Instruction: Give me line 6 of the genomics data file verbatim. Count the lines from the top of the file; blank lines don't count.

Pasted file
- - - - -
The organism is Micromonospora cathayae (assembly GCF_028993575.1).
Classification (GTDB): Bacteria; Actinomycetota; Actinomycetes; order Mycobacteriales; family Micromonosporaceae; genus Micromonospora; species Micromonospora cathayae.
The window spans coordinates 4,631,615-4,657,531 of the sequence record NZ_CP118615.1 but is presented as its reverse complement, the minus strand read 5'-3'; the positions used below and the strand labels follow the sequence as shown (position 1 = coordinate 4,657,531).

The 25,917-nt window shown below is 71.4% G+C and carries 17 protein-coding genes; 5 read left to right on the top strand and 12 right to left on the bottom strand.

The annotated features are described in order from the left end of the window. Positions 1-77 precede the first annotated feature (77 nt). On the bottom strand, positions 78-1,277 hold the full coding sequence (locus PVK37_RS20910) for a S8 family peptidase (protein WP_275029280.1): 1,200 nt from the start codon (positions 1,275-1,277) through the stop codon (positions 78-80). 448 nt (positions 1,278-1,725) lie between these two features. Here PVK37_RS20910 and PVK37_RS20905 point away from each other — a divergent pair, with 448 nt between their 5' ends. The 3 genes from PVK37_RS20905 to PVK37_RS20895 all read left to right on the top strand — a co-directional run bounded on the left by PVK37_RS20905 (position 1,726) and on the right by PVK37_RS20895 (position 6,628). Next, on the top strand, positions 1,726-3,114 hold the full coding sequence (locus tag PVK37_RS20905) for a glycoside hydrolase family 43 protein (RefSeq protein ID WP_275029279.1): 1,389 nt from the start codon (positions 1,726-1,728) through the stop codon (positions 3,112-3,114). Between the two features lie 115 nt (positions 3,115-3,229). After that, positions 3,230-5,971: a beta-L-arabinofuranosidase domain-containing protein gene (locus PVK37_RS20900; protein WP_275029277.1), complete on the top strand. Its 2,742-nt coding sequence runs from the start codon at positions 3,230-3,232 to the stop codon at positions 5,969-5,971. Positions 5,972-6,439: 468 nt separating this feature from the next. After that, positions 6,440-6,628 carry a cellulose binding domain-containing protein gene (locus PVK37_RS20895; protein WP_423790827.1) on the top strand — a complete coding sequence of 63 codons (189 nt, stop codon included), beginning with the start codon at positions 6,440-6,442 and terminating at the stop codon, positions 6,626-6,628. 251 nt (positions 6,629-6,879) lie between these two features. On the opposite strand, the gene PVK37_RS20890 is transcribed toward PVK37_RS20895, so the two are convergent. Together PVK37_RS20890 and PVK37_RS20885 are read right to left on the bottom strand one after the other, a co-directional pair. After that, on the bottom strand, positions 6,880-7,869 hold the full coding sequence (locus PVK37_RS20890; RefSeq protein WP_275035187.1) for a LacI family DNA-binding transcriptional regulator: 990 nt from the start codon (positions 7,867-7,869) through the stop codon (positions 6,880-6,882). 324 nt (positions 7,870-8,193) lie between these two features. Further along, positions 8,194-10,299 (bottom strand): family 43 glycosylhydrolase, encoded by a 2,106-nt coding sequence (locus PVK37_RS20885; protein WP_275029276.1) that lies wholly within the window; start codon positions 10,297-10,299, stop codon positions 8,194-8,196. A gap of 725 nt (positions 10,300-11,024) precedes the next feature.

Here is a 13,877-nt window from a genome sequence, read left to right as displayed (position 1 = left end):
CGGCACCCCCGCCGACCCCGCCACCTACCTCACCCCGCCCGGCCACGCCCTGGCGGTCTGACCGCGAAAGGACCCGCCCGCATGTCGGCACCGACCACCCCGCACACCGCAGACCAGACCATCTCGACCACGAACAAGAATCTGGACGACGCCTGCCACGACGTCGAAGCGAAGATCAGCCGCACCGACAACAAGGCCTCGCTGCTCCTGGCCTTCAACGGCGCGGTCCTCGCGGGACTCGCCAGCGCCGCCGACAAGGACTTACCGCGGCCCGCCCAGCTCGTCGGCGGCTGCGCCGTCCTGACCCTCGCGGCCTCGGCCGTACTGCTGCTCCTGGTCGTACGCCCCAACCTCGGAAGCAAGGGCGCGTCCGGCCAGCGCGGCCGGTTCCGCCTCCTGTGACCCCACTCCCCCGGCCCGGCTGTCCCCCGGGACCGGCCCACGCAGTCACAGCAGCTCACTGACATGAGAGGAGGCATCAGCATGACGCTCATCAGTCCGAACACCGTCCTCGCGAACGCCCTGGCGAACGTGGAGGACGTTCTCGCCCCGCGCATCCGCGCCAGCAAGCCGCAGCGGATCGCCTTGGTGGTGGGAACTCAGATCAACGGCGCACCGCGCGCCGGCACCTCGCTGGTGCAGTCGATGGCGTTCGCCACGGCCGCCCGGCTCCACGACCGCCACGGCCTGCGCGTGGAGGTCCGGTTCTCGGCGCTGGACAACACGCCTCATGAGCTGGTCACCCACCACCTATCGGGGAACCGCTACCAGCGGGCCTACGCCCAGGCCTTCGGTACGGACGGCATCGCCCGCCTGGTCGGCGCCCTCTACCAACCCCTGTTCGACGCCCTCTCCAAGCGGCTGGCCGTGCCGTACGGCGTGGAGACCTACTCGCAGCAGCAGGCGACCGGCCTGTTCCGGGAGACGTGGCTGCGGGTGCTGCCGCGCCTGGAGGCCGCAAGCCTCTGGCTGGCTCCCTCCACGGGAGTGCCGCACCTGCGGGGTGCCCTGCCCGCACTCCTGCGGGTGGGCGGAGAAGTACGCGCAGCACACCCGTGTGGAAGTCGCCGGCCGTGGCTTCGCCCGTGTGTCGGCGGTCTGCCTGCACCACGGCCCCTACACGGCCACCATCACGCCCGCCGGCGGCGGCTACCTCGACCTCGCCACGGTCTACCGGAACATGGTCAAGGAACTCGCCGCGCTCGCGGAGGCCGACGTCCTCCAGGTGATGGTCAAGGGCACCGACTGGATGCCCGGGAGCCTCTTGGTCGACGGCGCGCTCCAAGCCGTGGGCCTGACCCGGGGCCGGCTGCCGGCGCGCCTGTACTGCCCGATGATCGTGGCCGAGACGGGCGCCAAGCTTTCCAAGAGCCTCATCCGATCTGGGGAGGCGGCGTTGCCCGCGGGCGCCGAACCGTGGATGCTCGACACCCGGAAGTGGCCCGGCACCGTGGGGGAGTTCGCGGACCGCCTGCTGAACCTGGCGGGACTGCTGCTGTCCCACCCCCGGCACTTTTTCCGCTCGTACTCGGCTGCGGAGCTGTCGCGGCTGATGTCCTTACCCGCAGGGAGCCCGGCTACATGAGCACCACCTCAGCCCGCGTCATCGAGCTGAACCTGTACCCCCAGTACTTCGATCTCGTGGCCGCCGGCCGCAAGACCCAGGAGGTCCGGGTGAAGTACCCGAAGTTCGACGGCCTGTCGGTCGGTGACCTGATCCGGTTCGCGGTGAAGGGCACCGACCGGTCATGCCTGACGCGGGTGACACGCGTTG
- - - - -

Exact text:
Here is a 13,877-nt window from a genome sequence, read left to right as displayed (position 1 = left end):